Depicts Kaplan–Meier survival curves for patients with renal cell carcinoma with simultaneously increased nuclear and cytoplasmic p-Akt (A), normal p-Akt (B), only nucleus-increased p-Akt (C) and only cytoplasm-increased p-Akt expression (D). (1) Significant to normal (B) and simultaneously increased nuclear and cytoplasmic p-Akt (A) expression (P < 0.05).

Figure 3.

Depicts Kaplan–Meier survival curves for patients with renal cell carcinoma with simultaneously increased nuclear and cytoplasmic p-Akt/reduced PTEN (A), normal p-Akt/normal PTEN (B), only nucleus-increased p-Akt/reduced PTEN (C) and only cytoplasm-increased p-Akt/reduced PTEN expression (D). (1) Significant to normal p-Akt/PTEN (B) and simultaneously increased nuclear and cytoplasmic p-Akt/reduced PTEN (A) expression (P < 0.05).

Discussion

Activated Akt (p-Akt) was found more frequently in tumour-positive than in uninvolved tissue. On a nuclear and to a lesser degree on a cytoplasmic level an increase in p-Akt alone occurred as frequently as it did in combination with a reduction in PTEN. Increased cytoplasmic and nuclear p-Akt levels were independent prognostic factors for decreased patient survival.

The activated serine/threonine kinase Akt (p-Akt) controls proteins involved in apoptosis and cell proliferation [1]. Overexpression of p-Akt, however, may contribute to the development and progression of various malignancies and consequently have a negative impact on prognosis [7–14]. Moreover, concomitantly reduced PTEN, which normally inhibits the phosphatidylinositol-3-kinase (PI3K)-dependent activation of AKT, further facilitates p-Akt overexpression [15]. Because promising anti-cancer therapies increasingly focus on pathways involving p-Akt and PTEN [6, 16], the present study focused on p-Akt and PTEN expression of renal cell carcinomas, which on progression become essentially unresponsive to conventional treatment strategies [17].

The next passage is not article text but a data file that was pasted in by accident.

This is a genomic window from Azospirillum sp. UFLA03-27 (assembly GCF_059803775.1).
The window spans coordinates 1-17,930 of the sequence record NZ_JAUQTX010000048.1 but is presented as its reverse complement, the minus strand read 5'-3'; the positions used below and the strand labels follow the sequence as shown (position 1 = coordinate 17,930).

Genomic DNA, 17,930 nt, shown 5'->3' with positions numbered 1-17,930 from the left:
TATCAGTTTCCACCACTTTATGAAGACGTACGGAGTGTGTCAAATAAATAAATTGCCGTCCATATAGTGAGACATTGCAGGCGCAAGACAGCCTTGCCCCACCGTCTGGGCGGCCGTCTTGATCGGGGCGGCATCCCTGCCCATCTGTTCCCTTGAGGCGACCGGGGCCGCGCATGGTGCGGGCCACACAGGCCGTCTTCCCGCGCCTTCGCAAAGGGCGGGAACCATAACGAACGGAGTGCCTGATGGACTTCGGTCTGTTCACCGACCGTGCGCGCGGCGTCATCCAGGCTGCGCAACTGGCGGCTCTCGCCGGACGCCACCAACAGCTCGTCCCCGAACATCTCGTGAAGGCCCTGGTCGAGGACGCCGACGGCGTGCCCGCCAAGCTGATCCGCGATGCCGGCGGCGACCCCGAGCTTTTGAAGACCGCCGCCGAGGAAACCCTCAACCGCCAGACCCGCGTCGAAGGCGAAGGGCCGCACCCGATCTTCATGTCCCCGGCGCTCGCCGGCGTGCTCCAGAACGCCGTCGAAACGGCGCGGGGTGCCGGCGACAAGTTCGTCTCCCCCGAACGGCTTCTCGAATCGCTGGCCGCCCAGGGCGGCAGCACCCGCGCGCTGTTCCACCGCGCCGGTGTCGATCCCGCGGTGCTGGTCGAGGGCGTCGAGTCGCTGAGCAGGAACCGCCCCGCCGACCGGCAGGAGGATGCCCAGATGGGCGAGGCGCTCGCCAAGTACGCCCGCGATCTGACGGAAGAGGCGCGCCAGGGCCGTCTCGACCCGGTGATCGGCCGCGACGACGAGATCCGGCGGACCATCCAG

It was previously shown that Akt, once activated, translocates from the cytoplasm to the nucleus [25]. The role of this nuclear translocation, the specific nuclear target structures and, above all, the consecutively initiated regulatory processes, which may increase tumour proliferation rate or dedifferentiation or a combination of both, have not been fully clarified so far [26].

In detail, p-Akt expression in the nucleus and the cytoplasm in renal cell carcinoma was positively correlated in the present study, which is in accordance with previous findings [27]. Furthermore, irrespective of gender, especially on a nuclear and to a lesser degree on a cytoplasmic level, an increase in p-Akt alone occurred as frequently as it did in combination with a reduction in PTEN (Tables 1, 2). Previously, the overall correlation between p-Akt and PTEN expression in renal cell carcinoma was reported to be negative [28], absent on a cytoplasmic level but also positive on a nuclear level [27]. An additional facet is added to this controversy by the present study, which found the correlation between p-Akt and PTEN expression to be positive on a cytoplasmic but negative on a nuclear level. Interestingly enough, albeit in a small sample size (n= 44), a previous analysis also found the co-existence of high levels of PTEN and of p-Akt, but failed to report on cytoplasmic or nuclear correlation between PTEN and p-Akt in renal cell carcinoma [29].

Further studies clearly need to analyse not only the quantity but also the function of PTEN and to investigate additional factors (e.g. epidermal, platelet-derived or insulin-like growth factors, but also mitogens and cytokines, e.g. IL3) activating PI3K and consecutively p-Akt [3, 29, 30].

In contrast to a previous underpowered study indicating p-Akt expression to be independent of the subtype of renal cell carcinoma [31], the present study’s papillary and clear cell renal cell carcinomas showed increased p-Akt expression (alone and in combination with reduced PTEN) more often than did chromophobe or sarcomatoid subtypes.